6 MIN. DE LECTURA
--Clyde Russell is a Reuters columnist. The views expressed are his own.--
By Clyde Russell
LAUNCESTON, Australia, July 8 (Reuters) - Australia's major iron ore miners have had a torrid year so far, battling low prices, engaging in an ugly slanging match with each other and dealing with persistent questions about the wisdom of their expansion strategies.
It was therefore not surprising when the mining industry's peak body launched a report on Tuesday that puts quite a different spin on the iron ore industry.
The Minerals Council of Australia's report, entitled "Iron Ore: The Bigger Picture", points out the enormous benefits the industry has brought Australia and will continue to provide.
The major Australian iron ore miners, Rio Tinto and BHP Billiton, are members of the council and sit on the board of directors, but the country's third-biggest producer, Fortescue Metals Group, is absent from the list.
The report doesn't really make an effort to explain how the major miners got their forecasts on Chinese demand so wrong, and it glosses over whether they really expected the price to fall as low as it has.
Spot Asian iron ore .IO62-CNI=SI has been pummelled in the commodity sell-off in recent days, dropping to $49.70 on Tuesday, approaching the record low of $46.70 hit in April.
What the report does do is present a positive outlook by highlighting the iron ore sector's contribution to the Australian economy.
Revenue from the industry totalled more than A$430 billion ($321 billion) in the decade from 2005 to 2014, and this will rise to over A$600 billion in the next 10 years, even assuming no further output growth and prices staying at low levels.
The report also points out that the bulk of this revenue accrues to suppliers and governments, with suppliers getting 53 percent in the 2010-2014 period, governments taking 24 percent, and the rest for investors.
The report's other main points include that iron ore is alone among Australia's major commodity exports in increasing market share in the past decade, and that this gain in market share was in the national interest as the extra volume produced was needed to offset the decline in price.
It's certainly a laudable achievement that Australia's iron ore producers managed to increase their share of the seaborne market from 34 percent in 2000 to 50 percent, while keeping costs at the lower end of the curve.
The report says the iron ore market has followed the typical pattern of commodity cycles in the past decade, namely a demand increase prompting a price rise, followed by a supply response and an eventual return to more long-run average prices.
The argument is that anybody who thought the high prices that prevailed when iron ore reached a record just above $190 in early 2011 would persist was out of step with sensible analysis.
The report also makes the case that any form of intervention in the market to regulate supply would most likely end in failure and would be against the national interest.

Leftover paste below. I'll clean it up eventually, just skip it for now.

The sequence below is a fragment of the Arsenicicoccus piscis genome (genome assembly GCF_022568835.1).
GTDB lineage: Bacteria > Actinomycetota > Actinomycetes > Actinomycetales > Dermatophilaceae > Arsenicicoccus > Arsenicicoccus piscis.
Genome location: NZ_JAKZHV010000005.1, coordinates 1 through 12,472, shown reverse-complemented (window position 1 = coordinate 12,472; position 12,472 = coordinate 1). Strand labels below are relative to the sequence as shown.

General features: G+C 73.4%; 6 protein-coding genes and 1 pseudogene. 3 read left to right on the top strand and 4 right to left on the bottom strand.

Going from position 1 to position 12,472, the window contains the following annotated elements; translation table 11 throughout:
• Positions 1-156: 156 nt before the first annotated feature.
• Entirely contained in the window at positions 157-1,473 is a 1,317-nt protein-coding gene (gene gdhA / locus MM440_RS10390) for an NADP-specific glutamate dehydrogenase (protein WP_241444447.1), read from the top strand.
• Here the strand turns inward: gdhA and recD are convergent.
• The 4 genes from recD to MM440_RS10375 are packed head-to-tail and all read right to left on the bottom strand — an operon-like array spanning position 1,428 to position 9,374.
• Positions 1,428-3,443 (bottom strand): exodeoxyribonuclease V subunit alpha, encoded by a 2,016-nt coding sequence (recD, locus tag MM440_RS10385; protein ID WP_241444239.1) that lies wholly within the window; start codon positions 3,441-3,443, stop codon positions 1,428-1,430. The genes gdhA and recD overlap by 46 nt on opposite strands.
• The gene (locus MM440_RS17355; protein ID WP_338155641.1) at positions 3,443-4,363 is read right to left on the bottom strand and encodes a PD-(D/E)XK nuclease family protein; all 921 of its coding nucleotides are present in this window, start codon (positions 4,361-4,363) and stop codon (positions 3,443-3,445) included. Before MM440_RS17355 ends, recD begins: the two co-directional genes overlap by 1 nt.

It's perhaps not too surprising that many of the report's points dovetail with the public comments by executives from both Rio and BHP, the number two and three iron ore producers behind Brazil's Vale.
They have long argued that the decision to massively expand output at their mines in Western Australia was justified as they had access to economies of scale, world-class resources and competitive advantages against other producers.
The argument is also that if they hadn't expanded, then competitors would have and prices would have fallen anyway, and Rio and BHP wouldn't have had the volume to make up for the lower prices.
These tend to be circular arguments that don't really end up with a satisfying conclusion, as can be seen by the fallout earlier this year after widely pilloried comments by Fortescue boss Andrew Forrest that the miners, but not really his company, should limit output in order to boost prices.
What the report does achieve is it sets out a rational economic defence of what Rio and BHP did to lead Australia's iron ore output from 170 million tonnes in 2000 to around 660 million in 2014.
But the report brushes over the miners' price outlook that underpinned the massive investment, saying it is "very tightly held for commercial reasons".
It then goes on to state that the market consensus was for prices to fall, which is true, but at the time of the record high in 2011 and as recently as last year, the market consensus was way more optimistic than the current price reality.
There are really only two plausible explanations.
First, the mining companies expected iron ore prices to tumble as dramatically as they have, and kept the information to themselves. And the second, more likely, explanation is that they were also caught by surprise by the sharp decline and the ongoing poor outlook for recovery.
The report also makes no mention of the forecasts for Chinese steel production, which were central to decisions to expand iron ore output.
While Rio and BHP would have been in good company in forecasting a rise to at least 1 billion tonnes a year of Chinese steel output a few years back, they are probably the only ones left who still expect this.
The market consensus is that peak steel output of just over 800 million tonnes per annum has already been reached, and while it won't decline dramatically in coming years, it won't be going anywhere close the miners' optimistic forecasts.
So far executives from both BHP and Rio have maintained they have followed the correct strategies, but the poor performance of the share prices suggest investors don't share this view, or at least not entirely.
The Minerals Council report continues in this vein, offering solid and plausible reasons for what has happened, but skirting some of the more difficult issues facing the iron ore industry.
Disclosure: At the time of publication Clyde Russell owned shares in BHP Billiton and Rio Tinto as an investor in a fund. (Editing by Himani Sarkar)